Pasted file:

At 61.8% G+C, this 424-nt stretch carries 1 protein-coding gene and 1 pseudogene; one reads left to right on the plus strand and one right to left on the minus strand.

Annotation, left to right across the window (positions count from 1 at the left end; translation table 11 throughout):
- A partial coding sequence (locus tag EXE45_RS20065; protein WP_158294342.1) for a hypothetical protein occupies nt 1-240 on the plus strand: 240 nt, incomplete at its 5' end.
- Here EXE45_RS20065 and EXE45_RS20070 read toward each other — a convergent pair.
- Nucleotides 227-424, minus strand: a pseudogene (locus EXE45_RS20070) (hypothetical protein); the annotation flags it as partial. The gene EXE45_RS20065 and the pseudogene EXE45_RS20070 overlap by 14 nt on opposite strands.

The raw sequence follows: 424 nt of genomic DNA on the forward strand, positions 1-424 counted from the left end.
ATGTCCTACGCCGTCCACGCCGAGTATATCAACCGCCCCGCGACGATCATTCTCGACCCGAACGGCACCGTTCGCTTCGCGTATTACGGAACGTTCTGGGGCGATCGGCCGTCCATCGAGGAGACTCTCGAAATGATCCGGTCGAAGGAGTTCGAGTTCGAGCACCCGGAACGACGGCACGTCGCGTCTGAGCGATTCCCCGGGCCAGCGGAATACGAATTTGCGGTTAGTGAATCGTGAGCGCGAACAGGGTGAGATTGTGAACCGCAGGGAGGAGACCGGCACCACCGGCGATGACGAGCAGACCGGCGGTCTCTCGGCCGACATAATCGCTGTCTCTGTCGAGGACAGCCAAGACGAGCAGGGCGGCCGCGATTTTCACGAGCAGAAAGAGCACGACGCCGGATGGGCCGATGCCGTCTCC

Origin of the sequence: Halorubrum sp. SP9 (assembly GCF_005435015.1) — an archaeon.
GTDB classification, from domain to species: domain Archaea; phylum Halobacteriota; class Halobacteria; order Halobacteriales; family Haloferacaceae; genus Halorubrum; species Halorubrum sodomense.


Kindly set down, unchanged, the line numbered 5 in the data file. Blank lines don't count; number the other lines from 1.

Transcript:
- Nucleotides 227-424, minus strand: a pseudogene (locus EXE45_RS20070) (hypothetical protein); the annotation flags it as partial. The gene EXE45_RS20065 and the pseudogene EXE45_RS20070 overlap by 14 nt on opposite strands.